Do you enjoy looking at and learning about textiles?

TEG (Textile Enthusiasts Group) was formed to foster an interest in the myriad of Asian textiles among FOM members. Monthly events such as 'Shared Passions' encourages participants to share their knowledge and their love of textiles--how they were made, how they were used and the stories behind their acquisition. It is a way of learning from one another in a relaxed environment. We also invite specialist speakers and practitioners, make visits to textile-related locations for more 'hands-on' experiences and offer demonstrations, for example, in quilting and embroidery. However, one does not need to be an expert to enjoy our activities--as our name suggests--we are enthusiasts.

We are welcoming newcomers to Singapore at every meeting, so if you're new in town, do join one of FOM's most active community interest groups: TEG! Just attend any meeting and you can join on the spot.

Collector’s Corner: Part II by Peter Lee
Date & Time: 31 January 2017, 12:00am - 11:59pm

Date: Friday 2 June 2017
Time: 10:00 am arrival for 10:30 start
Host: Peter Lee
Address: TBA
RSVP: Email Digna at
Mark your Calendar for another exclusive opportunity to visit Peter Lee’s house and his special textile room, particularly after the Port Cities: Multicultural Emporiums of Asia, 1500 –1900 exhibition.

About Peter:
Peter Lee is an independent scholar and the Honorary Curator of the Baba House, a historical house museum managed by the National University of Singapore.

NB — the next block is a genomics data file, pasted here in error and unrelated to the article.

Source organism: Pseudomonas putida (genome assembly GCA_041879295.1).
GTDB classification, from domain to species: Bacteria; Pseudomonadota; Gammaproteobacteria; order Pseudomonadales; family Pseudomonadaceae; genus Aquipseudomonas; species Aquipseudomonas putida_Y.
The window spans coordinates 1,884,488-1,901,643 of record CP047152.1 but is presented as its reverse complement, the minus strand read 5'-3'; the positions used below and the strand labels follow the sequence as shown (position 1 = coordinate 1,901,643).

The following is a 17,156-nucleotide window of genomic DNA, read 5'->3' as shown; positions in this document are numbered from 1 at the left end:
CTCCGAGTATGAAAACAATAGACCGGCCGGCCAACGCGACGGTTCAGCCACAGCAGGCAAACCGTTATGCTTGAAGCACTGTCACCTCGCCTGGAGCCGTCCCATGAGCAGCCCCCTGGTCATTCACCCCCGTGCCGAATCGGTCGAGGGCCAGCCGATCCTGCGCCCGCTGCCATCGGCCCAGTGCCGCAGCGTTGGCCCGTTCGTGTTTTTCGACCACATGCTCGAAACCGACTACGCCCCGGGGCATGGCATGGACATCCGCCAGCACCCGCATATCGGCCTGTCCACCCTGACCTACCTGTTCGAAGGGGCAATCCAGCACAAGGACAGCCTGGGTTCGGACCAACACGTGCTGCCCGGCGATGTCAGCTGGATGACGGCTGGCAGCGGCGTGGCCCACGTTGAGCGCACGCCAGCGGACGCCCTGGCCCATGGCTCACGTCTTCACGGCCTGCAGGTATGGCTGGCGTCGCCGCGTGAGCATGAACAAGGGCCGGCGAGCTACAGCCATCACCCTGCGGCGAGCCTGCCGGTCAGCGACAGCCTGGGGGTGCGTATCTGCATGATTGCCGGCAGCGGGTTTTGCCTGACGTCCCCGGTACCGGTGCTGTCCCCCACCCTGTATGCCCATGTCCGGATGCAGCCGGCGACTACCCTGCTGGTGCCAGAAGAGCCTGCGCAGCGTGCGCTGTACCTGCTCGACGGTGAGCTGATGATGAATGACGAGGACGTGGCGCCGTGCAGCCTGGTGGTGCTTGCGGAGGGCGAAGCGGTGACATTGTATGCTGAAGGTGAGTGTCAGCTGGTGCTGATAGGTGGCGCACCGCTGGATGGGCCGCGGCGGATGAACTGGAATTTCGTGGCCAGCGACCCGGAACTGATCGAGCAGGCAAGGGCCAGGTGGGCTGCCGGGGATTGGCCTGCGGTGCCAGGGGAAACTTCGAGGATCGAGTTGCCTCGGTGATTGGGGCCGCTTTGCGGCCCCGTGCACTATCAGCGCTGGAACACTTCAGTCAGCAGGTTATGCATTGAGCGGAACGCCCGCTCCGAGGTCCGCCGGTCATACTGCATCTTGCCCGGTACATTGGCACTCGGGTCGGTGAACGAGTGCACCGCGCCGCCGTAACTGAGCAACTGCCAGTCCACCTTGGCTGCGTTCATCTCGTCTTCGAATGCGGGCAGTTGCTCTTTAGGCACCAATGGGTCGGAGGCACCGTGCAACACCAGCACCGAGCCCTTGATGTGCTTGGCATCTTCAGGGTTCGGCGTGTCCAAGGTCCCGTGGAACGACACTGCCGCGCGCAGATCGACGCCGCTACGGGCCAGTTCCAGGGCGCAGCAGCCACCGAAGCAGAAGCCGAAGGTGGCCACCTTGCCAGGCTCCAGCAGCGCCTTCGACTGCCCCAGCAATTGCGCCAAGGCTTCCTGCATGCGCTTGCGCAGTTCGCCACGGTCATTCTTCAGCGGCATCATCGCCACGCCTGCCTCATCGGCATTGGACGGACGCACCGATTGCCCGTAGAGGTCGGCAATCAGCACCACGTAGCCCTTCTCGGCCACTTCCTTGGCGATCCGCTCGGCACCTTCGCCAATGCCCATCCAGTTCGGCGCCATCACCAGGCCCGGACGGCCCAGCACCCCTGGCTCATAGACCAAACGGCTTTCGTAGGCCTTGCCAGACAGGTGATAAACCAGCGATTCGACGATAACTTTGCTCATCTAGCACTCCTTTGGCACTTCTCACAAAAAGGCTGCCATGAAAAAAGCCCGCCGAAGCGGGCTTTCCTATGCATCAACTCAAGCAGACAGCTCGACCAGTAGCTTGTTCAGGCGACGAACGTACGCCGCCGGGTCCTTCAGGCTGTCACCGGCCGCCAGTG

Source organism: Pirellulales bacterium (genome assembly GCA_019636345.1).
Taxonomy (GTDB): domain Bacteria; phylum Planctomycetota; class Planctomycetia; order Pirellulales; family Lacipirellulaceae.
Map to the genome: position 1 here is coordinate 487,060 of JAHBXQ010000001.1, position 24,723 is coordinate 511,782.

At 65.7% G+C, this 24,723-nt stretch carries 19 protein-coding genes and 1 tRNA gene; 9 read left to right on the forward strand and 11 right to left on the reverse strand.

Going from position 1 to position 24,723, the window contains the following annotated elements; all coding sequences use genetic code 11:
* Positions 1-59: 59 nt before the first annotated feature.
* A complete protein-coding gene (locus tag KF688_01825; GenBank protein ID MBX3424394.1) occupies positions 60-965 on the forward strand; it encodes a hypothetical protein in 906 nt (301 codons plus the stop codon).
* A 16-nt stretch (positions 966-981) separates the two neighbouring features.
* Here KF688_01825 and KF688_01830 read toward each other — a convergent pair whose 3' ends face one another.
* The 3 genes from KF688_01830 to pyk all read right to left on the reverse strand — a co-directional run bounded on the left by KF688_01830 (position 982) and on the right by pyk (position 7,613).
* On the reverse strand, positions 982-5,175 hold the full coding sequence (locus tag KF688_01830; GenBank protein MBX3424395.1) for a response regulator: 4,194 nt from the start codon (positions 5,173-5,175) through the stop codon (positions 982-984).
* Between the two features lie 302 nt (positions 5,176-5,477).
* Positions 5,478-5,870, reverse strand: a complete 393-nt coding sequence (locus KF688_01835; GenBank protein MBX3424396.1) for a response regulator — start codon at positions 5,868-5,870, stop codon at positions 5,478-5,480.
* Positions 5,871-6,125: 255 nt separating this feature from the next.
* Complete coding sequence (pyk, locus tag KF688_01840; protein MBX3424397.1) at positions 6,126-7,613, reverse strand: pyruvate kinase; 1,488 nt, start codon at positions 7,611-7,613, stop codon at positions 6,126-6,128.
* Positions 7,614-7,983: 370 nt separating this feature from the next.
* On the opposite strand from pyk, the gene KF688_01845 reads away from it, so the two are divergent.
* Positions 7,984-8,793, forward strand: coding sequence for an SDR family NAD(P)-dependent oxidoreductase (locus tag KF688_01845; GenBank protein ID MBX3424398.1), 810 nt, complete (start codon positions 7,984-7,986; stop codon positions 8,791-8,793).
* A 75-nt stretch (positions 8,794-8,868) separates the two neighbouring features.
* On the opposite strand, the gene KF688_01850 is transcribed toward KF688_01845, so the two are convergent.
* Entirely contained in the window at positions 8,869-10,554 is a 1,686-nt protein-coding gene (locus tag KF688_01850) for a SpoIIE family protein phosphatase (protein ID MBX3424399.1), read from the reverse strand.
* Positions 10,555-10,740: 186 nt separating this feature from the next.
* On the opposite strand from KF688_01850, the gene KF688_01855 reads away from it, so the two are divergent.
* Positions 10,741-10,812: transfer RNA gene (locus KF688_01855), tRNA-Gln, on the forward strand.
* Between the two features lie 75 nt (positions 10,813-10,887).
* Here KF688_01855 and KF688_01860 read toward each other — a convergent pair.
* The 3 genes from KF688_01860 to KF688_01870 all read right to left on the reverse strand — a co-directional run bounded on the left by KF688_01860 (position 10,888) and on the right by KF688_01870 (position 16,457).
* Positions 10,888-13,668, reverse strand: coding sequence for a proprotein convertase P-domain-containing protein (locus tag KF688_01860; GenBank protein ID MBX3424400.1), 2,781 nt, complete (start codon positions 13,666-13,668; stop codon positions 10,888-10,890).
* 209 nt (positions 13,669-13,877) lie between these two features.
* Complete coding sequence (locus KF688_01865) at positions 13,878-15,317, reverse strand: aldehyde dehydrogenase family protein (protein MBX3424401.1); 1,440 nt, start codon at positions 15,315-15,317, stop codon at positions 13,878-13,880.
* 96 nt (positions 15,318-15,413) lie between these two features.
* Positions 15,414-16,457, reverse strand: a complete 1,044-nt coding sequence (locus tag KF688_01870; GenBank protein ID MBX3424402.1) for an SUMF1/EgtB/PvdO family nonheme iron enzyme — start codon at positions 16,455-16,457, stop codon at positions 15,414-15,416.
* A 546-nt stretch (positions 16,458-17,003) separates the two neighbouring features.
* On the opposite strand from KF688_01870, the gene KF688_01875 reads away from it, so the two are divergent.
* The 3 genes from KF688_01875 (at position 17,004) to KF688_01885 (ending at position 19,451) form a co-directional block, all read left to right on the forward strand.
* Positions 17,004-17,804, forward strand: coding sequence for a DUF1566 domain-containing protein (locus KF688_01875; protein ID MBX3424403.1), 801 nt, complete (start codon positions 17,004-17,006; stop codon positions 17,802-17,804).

In 1998 he co-authored The Straits Chinese House with Jennifer Chen, which was published by the National Museum of Singapore in 1998 and 2006. Junk to Jewels -- The Things that Peranakans Value was both an exhibition and catalogue he produced for the Peranakan Museum in 2008.  Three years later he co-curated Sarong Kebaya, which opened in April 2011 at the same museum. A book he wrote on the same subject was published in 2014.
And recently (4 Nov 2016 - 19 Feb 2017)  Peter was a guest curator of Port Cities: Multicultural Emporiums of Asia, 1500 –1900.
His family's collection of textiles focuses on the links between batik and Indian trade textiles, and how both are very much part of an interconnected history. The collection therefore comprises mainly batiks from the north coast of Java, and Indian trade cloths made for Europe, Japan, Iran, Sri Lanka, and the Malay Archipelago.